But the hardest part of trying to be a smoker was that I never got the hang of it. What I mean is that I never got addicted. I never woke up and thought, "cigarette!" I just couldn't make it part of my system.
And how sad is that? That I was trying to smoke? Trying really hard. Trying my best to get addicted.
I kept at it for a few years, intermittently, here and there, maybe if someone offered me one. I used to smoke sometimes in this Irish bar where the bartender hated me because I always ordered banana daiquiris. Not only did I not enjoy smoking, I didn't enjoy drinking that much.
Then one day I was sitting with a friend of mine in a coffee house in San Francisco. I think there was a boy there we were both trying to impress, but I really don't remember. What I do remember is that for the first time in my short smoking career I chain-smoked. Chain-smoked with no lighter, just lighting one after another after another. I smoked for hours, until the entire pack of cigarettes was gone. Then I left the cafe, went home to my little studio apartment, locked myself in the bathroom, got into the tub and threw up for an hour. Dry heaved after there was nothing left to vomit up. Dry heaving on my hands and knees, knowing that I had purposefully poisoned my own body. I was in the bathroom for hours, and then stayed in bed for the next day or so.
And I was cured. I never smoked again.
But I know that most people get addicted fairly easily. They don't have to practice at it like I did.
My husband smoked for about five or six years, and I never really said anything to him about it. He didn't smoke around the kids or me. He would smoke in the garage or in the car on his way home from work. And we were in a tight spot emotionally for quite a while. I took anti-anxiety drugs - he smoked. We tried our best.
Then about 6 months ago, I pitched a fit of epic proportions. He had to quit smoking. The kids were old enough to guess what was going on and I hated that he tried to hide it from me. It's not a nice thing to admit, but sometimes I would go and check his car to try and find them (Kudos baby, because I never did find out where you kept them).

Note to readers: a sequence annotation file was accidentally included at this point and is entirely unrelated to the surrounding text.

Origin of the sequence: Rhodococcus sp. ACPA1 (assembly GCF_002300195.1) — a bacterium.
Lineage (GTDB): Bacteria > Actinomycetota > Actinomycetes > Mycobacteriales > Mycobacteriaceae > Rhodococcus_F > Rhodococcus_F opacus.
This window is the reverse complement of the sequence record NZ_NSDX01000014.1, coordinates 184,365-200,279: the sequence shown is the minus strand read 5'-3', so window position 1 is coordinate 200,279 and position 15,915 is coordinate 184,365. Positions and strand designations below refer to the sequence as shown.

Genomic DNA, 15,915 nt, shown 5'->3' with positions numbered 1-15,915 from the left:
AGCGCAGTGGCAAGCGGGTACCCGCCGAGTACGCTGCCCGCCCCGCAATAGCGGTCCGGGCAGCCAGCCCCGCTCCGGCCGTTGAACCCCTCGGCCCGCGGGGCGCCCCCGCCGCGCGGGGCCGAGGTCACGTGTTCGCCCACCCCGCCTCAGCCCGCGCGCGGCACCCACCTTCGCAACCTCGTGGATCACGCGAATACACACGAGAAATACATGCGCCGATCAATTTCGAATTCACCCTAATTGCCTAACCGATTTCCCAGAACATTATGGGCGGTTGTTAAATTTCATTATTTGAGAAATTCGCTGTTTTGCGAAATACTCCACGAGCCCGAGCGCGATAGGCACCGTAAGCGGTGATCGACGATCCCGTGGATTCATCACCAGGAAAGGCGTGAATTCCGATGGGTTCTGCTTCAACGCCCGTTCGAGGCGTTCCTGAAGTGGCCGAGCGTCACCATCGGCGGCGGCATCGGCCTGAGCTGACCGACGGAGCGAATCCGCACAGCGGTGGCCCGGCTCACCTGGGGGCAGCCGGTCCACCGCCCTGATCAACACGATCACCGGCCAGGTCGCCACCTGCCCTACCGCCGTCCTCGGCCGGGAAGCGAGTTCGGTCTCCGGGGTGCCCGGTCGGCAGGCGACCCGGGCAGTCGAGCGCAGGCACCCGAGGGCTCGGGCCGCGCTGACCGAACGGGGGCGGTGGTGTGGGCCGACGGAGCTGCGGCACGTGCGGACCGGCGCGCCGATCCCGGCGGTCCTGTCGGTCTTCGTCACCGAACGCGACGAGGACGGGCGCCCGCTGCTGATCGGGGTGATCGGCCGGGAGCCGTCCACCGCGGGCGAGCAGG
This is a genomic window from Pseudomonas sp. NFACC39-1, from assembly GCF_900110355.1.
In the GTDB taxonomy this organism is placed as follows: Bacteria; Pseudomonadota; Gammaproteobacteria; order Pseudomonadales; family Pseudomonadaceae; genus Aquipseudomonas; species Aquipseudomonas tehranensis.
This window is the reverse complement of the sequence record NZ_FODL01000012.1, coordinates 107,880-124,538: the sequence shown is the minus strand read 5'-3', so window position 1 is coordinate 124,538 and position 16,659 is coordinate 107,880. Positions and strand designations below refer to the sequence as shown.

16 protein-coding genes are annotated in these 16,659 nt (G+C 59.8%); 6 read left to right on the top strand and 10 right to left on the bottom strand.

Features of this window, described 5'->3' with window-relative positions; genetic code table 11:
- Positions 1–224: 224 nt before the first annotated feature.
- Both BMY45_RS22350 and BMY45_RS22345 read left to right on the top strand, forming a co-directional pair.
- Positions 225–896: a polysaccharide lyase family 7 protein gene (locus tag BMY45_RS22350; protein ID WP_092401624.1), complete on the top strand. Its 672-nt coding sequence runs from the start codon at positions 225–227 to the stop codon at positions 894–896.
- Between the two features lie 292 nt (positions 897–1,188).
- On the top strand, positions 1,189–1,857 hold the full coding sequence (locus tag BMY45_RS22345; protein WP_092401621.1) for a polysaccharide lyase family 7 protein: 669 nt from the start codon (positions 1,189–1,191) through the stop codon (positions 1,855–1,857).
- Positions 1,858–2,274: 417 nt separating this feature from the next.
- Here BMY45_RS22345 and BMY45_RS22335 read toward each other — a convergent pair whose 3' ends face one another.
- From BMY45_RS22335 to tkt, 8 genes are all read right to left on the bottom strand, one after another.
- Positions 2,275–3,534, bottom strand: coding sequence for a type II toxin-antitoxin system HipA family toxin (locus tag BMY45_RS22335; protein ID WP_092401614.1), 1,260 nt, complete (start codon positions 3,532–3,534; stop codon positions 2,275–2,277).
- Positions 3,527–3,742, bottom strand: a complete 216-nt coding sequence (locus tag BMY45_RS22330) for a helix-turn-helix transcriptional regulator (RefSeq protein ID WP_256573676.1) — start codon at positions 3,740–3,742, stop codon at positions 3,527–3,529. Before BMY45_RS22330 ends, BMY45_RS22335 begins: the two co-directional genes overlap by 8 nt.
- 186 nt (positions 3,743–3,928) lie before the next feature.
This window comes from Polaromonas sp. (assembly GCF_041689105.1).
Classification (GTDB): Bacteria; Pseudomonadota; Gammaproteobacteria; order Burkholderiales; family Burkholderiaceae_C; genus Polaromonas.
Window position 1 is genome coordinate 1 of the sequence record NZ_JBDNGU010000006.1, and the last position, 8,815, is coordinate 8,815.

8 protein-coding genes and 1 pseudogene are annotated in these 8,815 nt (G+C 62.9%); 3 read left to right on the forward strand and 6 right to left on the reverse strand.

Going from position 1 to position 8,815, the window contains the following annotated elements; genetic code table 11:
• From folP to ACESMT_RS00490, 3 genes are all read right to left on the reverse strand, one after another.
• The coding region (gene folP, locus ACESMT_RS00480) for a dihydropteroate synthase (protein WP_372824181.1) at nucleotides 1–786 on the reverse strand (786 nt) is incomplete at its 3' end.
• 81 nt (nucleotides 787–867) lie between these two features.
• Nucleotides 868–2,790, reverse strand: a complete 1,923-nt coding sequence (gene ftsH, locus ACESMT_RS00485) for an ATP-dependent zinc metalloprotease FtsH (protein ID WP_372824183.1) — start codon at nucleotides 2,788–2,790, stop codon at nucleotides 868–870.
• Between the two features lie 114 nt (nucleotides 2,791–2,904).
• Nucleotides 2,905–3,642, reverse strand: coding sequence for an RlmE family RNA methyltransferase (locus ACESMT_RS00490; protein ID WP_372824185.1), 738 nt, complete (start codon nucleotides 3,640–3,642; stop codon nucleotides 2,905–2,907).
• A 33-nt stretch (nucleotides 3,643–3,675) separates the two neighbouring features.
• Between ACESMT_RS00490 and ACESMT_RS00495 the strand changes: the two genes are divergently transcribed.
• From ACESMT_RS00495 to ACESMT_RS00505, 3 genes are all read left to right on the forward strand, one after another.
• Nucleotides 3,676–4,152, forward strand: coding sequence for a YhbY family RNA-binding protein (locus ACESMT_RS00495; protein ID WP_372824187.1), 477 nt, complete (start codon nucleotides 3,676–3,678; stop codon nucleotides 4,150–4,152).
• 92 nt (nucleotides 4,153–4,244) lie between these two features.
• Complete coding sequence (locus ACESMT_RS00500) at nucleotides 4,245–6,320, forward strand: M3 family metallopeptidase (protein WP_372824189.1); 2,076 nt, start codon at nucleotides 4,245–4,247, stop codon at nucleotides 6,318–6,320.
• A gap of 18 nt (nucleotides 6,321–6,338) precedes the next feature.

So he went to the doctor and got a prescription for an unnamed medication to try and quit. He took the pills for 30 days and then said to me, "These are making me psychotic and practically suicidal. I'm not taking them anymore".
He went cold turkey. He was pretty damn grumpy, and a real pain to live with, but he did it. He's only slipped up a few times but I forgave him for that because, unlike me, he was addicted. And I'm unbelievably proud that he quit. You go honey!
And so I tell my children, please don't smoke. My husband's mother died of lung cancer. My grandmother died of lung cancer. Please don't try to smoke so hard that you die from it.
I tell them that there is nothing more pathetic that seeing a group of young girls standing in a circle, all trying really hard to smoke. To look cool. But instead they look stupid and sad.
I see guys buying packs of cigarettes and doing that smoking trick of smacking the top of the carton on their hands, ostensibly to pack the tobacco really hard into the tip of the cigarette. I want to sidle up to them and whisper, "You know, those cigarettes are tightly rolled in a special rolling machine in a giant factory, so there is no need to smack the box 15 times. You just saw that in a movie and it makes you look stupid."
I'm not sure if my lectures on the dangers of smoking will sink in with my daughters. I certainly hope so. If not looking cool is enough of a deterrent, then so be it. If telling them watching someone die from lung cancer is awful to see, then so be it. Whatever works.
Mostly, I hope they try smoking a few times -- because I am under no parental delusion that they will never try it -- and that it doesn't trigger that part of their brain that says, "Wow! I want another!" I would rather they take after me and think to themselves, "I had no idea how many different kinds of lighters there were! I'm going to buy 5!"
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Nicole Freire is a freelance writer who lives in Santa Barbara.